MADISON -- By stripping the E. coli genome of vast tracts of its genetic material - hundreds of apparently inconsequential genes - a team of Wisconsin researchers has created a leaner and meaner version of the bacterium that is a workhorse of modern biology and industry.
The feat, reported this week (April 28, 2006) in the journal Science, demonstrates that scientists can make precise, large-scale genetic alterations to organisms without compromising their basic functions. It represents some of the first hard results in a new field of science known as synthetic biology, where researchers are able to mold the entire genomes of bacteria and viruses in unprecedented ways.
The work promises to make E. coli far more malleable for research and industrial use than it already is. It may permit, for example, the mass production of useful proteins and drugs that were previously unattainable in systems dependent on run-of-the-mill laboratory strains of the microbe.
"We're getting down to the essence of Escherichia coli," says Frederick Blattner, a University of Wisconsin-Madison professor of genetics and the senior author of the new Science report.
According to Blattner, in a progressive series of experiments, slightly more than 15 percent of the E. coli genome was removed with scientists subtracting up to 82,000 base pairs at a time. Despite having such large segments of DNA removed from their genomes, the resulting E. coli cells retained all of their normal biological functions.
Excising such large amounts of DNA without any impact on the health of the organism is, apparently, a reflection of the tendency of bacteria to readily exchange and accumulate large blocks of genetic material over time from other organisms.
The phenomenon, known as horizontal transfer, occurs when bacteria acquire DNA from other sources, such as viruses that might infect the bacterium and confer genetic material not native to the organism.
That the E. coli genome harbored large amounts of apparently borrowed genetic material became evident when researchers compared the genomes of two types of E. coli previously sequenced in Blattner's lab, the lab strain and E. coli O157:H7, the strain that sometimes occurs in food and sickens people.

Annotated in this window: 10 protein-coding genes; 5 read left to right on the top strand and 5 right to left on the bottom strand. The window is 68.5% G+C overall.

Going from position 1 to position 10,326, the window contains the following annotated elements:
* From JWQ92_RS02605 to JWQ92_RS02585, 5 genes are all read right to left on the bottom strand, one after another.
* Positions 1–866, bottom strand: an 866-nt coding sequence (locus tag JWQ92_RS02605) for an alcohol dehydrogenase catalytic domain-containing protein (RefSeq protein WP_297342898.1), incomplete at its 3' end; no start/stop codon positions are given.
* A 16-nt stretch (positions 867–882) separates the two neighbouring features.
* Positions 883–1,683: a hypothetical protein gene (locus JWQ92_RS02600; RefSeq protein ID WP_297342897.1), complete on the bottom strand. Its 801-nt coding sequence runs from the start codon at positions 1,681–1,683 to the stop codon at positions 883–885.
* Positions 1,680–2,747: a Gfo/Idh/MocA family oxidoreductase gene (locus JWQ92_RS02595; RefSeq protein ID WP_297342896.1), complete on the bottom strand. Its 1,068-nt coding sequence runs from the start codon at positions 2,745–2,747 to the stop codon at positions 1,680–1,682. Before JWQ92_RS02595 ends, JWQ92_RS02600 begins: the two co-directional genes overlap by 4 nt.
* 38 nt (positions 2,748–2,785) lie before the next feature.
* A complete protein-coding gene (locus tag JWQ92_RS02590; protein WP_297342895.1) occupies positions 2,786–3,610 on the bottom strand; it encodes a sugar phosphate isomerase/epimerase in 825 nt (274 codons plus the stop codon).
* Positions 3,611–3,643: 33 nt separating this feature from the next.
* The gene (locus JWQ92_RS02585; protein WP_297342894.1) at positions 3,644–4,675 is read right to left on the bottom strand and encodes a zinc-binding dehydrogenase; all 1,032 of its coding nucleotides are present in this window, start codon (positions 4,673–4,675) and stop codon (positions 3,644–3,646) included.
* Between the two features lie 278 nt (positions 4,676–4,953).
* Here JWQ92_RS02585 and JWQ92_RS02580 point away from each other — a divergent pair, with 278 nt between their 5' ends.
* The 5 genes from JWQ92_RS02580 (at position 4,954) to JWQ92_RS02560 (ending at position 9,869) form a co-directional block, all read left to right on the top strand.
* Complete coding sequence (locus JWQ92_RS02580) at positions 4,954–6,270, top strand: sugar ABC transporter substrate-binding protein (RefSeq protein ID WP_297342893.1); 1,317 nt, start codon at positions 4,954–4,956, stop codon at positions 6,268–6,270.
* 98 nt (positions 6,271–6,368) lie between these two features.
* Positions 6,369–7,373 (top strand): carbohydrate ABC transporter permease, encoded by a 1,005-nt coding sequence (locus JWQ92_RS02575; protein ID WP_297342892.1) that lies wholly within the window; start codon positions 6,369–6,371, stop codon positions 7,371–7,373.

"It was obvious that the different strains had a lot in common," explains Guy Plunkett III, a UW-Madison scientist and a co-author of the new Science report. "But there were also these big stretches (of DNA) unique to each organism."
Says Blattner: "It was really clear that these were from a horizontal transfer source. There are tremendous differences between the benign strain and the pathogenic strain."
Even the genome of the lab strain itself, notes Plunkett, has undergone genetic change since 1924 when it was selected by scientists as a model organism.
Blattner estimates that the E. coli genome contains as many as 1,000 unnecessary genes. "These genes use energy, and they make it harder to do things in the lab."
E. coli is routinely manipulated at the genetic level in the lab. It is also manipulated genetically in much greater volumes in industry to mass-produce drugs and useful proteins. [G1]But some attempts to clone genes of interest or utility in E. coli to make those products were routinely thwarted. The results of the Wisconsin study suggest that some of the superfluous DNA in the microbe's genome interfered with those efforts to harness E. coli to make some products.
The leaner E. coli genome, the Wisconsin scientists note, yields bacteria that require no additional care and feeding in the laboratory, an important feature for any model organism or organism used to mass produce biological products.
According to Blattner, the changes made to the E. coli genome were accomplished with surgical precision. New tools, he says, made it possible to make wholesale changes to the genome in a rational way: "We know, by design, what's been done to it. This is the first example of a genome that has precise, large-scale changes."
In addition to Blattner and Plunkett, authors of the Science paper include Gyorgy Posfai, Tamas Feher, Kinga Umenhoffer and Vitaliy Kolisnychenko of the Institute of Biochemistry, Szeged, Hungary; Gunther M. Keil of the Friedrich-Loeffler Institutes, Germany; Shamik S. Sharma and Sarah W. Harcum of Clemson University; Buffy Stahl and Monika de Arruda of Scarab Genomics, Madison; and David Frisch and Valerie Burland of UW-Madison.
The Wisconsin study was funded in part by a grant from the National Institutes of Health.
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